I don’t see why they just don’t weld a bung around the drain hole, and install a pipe plug?


Threads on an oil pan do not wear out. They are often damaged due to cross-threading or from being overtightened.,

Since the dealer has always been the one to do the oil changes this means that at some point (or several points…) someone has damaged the threads during the oil change procedure.
Holding them responsible ma be difficult short of going to small claims court unless they cave in to common sense and do the repairs free of charge. That is what should happen.

The pan does NOT to be replaced. There are half a dozen ways to easily repair it.

For what it’s worth after working for Subaru a long time I can say that I’ve seen countless damaged Subaru oil pans and only one needed to be replaced but there’s a story behind that one.
Many problems are caused by reusing the old drain plug gasket or by leaiving it off entirely.

The dealer told red6288’s daughter the oil pan must be replaced. Are they willing to use a cheaper alternative only if they themselves are responsible for the damage? Did they tell her about cheaper alternatives? If so, why not?


Their turn to do the right thing.

Concur with the comments above, the threads didn’t “wear out”. I’ve replaced the oil in my own cars as a diy’er for decades, and never experienced that problem. Possibly cross-threaded, but more likely the plug was just over-tightened. Enough of that and the threads deform permanently. The shop manuals I’ve seen generally specify a new gasket be installed, and the drain plug tightened to a certain torque, a certain number of foot pounds. The problem is, first they don’t stock the gaskets possibly, and that the shop has an incentive to over-tighten, b/c not tight enough and the drain plug falls out, all the oil drains, and the shop might be liable for a replacement engine to the tune of $6,000. Better to wear out the threads in the oil pan than that, at least from a business perspective.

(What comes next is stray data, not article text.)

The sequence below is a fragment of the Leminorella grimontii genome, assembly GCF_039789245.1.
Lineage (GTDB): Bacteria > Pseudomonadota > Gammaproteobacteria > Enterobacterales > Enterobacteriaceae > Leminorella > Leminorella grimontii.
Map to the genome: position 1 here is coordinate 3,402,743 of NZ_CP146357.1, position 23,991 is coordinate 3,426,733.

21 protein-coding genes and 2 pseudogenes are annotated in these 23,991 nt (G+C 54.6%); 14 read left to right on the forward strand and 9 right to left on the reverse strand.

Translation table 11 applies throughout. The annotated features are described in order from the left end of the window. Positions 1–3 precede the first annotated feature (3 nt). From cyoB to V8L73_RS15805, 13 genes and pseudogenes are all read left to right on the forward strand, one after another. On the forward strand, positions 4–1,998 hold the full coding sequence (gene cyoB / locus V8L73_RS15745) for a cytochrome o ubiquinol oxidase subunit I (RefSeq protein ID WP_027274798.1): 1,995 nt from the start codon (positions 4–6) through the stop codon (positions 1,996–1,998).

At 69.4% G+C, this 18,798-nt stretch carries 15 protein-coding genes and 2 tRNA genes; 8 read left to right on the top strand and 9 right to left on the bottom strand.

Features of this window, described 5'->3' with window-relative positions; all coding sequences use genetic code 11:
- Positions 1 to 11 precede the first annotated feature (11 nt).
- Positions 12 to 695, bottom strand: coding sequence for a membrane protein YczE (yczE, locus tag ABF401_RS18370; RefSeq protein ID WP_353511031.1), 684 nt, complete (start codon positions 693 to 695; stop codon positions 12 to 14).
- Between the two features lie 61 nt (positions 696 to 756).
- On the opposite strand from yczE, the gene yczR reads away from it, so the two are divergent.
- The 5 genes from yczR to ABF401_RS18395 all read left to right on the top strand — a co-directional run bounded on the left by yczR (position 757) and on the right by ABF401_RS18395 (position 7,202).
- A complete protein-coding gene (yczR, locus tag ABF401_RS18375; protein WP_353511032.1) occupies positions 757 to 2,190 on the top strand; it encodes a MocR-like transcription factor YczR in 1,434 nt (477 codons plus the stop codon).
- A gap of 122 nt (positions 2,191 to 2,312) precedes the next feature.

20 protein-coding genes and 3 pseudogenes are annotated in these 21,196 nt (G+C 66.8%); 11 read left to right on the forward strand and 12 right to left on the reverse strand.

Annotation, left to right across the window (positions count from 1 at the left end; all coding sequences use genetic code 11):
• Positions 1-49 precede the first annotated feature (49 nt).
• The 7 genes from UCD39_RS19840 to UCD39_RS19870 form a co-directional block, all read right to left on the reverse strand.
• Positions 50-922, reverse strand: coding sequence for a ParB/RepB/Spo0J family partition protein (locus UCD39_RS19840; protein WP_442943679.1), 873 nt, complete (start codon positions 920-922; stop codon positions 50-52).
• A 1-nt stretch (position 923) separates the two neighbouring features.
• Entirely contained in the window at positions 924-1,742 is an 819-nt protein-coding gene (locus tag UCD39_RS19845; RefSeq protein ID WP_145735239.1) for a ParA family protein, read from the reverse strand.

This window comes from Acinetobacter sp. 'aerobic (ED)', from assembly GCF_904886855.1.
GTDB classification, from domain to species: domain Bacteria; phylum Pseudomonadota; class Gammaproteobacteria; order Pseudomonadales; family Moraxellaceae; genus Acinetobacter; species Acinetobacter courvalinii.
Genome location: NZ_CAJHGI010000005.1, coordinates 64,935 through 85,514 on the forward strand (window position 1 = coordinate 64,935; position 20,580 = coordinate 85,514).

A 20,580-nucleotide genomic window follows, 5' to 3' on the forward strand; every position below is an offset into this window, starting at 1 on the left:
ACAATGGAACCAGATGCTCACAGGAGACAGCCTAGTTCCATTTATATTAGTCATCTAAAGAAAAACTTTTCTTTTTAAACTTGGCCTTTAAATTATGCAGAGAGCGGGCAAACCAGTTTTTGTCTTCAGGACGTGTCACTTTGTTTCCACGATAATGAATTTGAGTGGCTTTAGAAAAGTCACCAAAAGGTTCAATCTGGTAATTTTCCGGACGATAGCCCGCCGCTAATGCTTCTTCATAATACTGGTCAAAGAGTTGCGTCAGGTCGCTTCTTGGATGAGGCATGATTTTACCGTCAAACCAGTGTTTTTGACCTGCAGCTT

Is this just a cheaply made oil pan? Possibly. Not all oil pans are equal. They use different thicknesses of metal, etc. No way to tell over the internet. I don’t recall hearing about this problem here, specific to Foresters though. You might try the forum search feature, click that icon that looks like a magnifying glass top right on this page.

What’s the best solution? Again, hard to say. I think if I had that problem I’d take it over to the local automobile machine shop and get their opinion.